A lot of work actually happens in that fifth stage, and I call it shifting from the game of how-much-can-I-bear, the game of survival, to the game of thriving, or how-good-can-it-get? That game of how-good-can-it-get is truly never-ending. I myself discover new layers doing this same work day in and day out. [chuckles] In my free time, I work with clients [chuckles] and then give talks, but my full-time occupation pretty much is my own liberation, layer-by-layer, more and more.
Lindsay: I can so relate to this waking-up process of these five steps of realizing you’re in prison. That was me just a few years ago, getting to know those prison guards or as I said, we call them inner mean girls. Then turning them into bodyguards, and the tunnel the freedom. Now you’re right, I am just experiencing this pleasure police constantly. It is a question of, how good can it get? Then the pleasure police come in and say, “I don’t know,” and they’re always questioning, always holding you back. The way you have just put this together, Valerie, is incredible.
It’s incredible. I just feel like I’m your biggest fan.
Dr. Rein: Thank you, Lindsay.
Lindsay: I do want to stay and talk about something you’ve mentioned earlier, and you’ve mentioned a couple of times. I know about it, but somebody listening may not, and that’s intergenerational trauma. I would love for you to share the cherry blossom story with us.
Dr. Rein: Thank you for asking. This experiment is so elegant, and it really illustrates how generational trauma is passed down, and illustrates PSD. The researchers introduced the smell of cherry blossoms to mice while zapping their feet with mild electric shocks. Later, after this experience, the mice were bred, and their children, and their children’s children, their grandchildren, when exposed to the smell of cherry blossoms, showed a strong fear and anxiety reaction. Let that sink in for a moment. The mice didn’t tell their children, “There is that thing called cherry blossoms. Your feet will be zapped when you smell it.”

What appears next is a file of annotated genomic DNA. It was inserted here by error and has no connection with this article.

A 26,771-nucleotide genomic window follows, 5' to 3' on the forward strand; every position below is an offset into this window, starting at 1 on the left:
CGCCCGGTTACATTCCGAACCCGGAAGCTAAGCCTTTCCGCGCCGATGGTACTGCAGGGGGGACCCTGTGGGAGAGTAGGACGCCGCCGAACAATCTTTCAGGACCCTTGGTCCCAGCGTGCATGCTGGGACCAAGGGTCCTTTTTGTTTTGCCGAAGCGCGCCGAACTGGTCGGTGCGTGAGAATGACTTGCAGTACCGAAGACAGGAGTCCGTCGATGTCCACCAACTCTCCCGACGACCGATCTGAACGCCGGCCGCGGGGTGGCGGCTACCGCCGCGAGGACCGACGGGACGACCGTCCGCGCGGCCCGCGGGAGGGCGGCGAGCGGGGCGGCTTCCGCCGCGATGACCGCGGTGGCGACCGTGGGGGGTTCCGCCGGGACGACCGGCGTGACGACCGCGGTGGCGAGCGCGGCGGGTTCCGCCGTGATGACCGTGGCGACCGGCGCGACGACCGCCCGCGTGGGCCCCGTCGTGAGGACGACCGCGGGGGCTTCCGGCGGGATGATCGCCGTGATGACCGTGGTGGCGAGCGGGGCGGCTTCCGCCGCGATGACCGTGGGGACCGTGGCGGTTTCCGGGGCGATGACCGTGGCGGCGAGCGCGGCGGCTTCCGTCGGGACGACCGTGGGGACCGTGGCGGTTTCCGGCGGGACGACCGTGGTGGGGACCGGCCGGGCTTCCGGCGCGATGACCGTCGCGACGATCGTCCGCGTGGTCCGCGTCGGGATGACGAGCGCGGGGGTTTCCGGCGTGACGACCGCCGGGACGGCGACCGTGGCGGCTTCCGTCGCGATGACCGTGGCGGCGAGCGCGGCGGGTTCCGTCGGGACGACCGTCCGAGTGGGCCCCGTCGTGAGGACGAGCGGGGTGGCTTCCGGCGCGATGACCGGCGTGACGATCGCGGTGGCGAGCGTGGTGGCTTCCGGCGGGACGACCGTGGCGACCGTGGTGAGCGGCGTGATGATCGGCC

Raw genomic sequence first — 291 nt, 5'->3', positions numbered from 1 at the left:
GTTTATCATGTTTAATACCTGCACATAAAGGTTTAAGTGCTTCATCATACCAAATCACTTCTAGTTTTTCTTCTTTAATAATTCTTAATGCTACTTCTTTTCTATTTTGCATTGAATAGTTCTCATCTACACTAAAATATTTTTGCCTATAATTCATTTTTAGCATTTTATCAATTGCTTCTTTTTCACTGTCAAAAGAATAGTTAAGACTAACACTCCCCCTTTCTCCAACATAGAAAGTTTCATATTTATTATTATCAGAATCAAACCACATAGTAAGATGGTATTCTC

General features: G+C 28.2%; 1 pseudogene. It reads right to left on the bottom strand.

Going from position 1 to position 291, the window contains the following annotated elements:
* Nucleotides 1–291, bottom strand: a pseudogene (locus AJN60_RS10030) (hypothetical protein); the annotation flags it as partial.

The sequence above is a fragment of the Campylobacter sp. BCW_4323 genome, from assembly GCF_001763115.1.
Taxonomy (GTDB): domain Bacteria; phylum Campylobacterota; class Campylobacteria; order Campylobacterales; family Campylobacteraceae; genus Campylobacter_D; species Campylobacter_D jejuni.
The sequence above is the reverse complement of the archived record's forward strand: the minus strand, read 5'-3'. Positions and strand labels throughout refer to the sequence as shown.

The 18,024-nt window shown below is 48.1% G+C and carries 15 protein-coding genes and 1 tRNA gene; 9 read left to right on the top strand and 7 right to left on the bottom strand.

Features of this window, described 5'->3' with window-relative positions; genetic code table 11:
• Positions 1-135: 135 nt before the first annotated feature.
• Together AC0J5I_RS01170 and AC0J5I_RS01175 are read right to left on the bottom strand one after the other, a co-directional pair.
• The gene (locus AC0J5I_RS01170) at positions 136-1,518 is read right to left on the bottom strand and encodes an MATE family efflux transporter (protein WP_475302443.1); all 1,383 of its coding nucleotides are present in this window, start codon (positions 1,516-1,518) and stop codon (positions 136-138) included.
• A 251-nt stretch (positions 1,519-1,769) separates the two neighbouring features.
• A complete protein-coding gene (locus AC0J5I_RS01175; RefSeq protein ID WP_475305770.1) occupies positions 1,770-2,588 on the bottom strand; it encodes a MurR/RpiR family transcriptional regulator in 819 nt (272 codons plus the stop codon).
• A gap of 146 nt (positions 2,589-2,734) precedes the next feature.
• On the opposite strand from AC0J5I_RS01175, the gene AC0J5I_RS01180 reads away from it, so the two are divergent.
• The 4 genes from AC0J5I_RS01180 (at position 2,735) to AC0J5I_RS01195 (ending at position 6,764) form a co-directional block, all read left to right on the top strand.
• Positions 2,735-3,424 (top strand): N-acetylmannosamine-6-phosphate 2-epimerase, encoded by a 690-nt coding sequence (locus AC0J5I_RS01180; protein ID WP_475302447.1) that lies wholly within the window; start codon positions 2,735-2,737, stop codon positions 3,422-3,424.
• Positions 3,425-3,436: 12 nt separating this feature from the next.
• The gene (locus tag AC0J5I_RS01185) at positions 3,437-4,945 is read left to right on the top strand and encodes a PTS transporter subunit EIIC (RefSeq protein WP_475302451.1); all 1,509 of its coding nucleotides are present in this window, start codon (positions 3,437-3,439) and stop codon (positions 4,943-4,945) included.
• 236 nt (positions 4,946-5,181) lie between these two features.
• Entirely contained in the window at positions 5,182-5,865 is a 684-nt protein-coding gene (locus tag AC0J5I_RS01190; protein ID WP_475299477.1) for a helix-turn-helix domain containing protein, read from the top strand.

For all we know, mice don’t use storytelling. The neuroscientist actually took a look inside the brains of mice, and they discovered that mice– It’s complicated, and I’m not going to go into the details. Basically, they have discovered that this experience was indeed genetically transmitted, and PSD is us, is women fearing the smell of cherry blossoms. What is cherry blossoms for us? It’s everything we desire. It’s everything that we desire that our mothers, and grandmothers, and great-grandmothers could not have. In fact, if they even thought of reaching for it, if they had even dared, that that was a punishable thing.
I was shocked to discover– That was after I wrote the book, I was talking to somebody. Lots of great conversations are happening now because women are resonating with the book, and they’re sharing. This woman was sharing that someone she knows had this experience in this lifetime, that his mother was locked up in asylum by his dad, that was 1950s or early ’60s in the US because his dad had a girlfriend, had a mistress. He just wanted the mother out of the way. This man carries this horrible trauma because his mother first disappeared, and then came back in a wheelchair drooling. She was a perfectly fine woman, who, her only offense was that she was in the way of her husband having an affair. That was in the 1950s, early ’60s in the US, not effing ancient history. That disempowerment runs so deep, and the crimes against women have been so profound, and so painful; us not owning our bodies, not owning money, not having access to gainful employment, working for free, always working for free. Now we’re wondering, “Oh, how come I have money blocks? Is there something I need to fix in myself?” No, you don’t need fixing.
You are perfect, and there is trauma that we all carry. I carry it, you carry it, everyone listening. [laughs] It’s not something that makes us broken. It’s something that we have inherited. It’s just a part of history, and we have the golden opportunity now to heal. We have access not only to opportunity in the outer world to play big, which is awesome, and we have access to these tools for deeper healing that our mothers and grandmothers did not have.
Lindsay: Again, just makes so much sense to me. The past year or so, my husband has been been on this genealogy kick. He would sit down and show me my lineage, especially we’d look at the women. I just kept getting this feeling, and I would start to hear their stories. I would think, why do I feel so connected to these stories and how they were treated? I don’t understand because I’ve never met these people, and yet, I knew a little bit about intergenerational trauma. I thought maybe that was it, but then hearing it again with PSD is like this is It.
This is what has been passed down to me. Two, like you said, the history has not been that ancient. As I’ve been doing my own history discovery of just listening to silly things like Dolly Parton’s podcast recently. There was a whole episode about what she was listening to as a little girl about women being killed when they were pregnant when they shouldn’t be, and all these other things that happened in the ’50s and ’60s with unwed mothers, and all that, just from a sexual perspective, it was like, holy moly, this is in my absolute DNA because that was my mother’s time when she was born.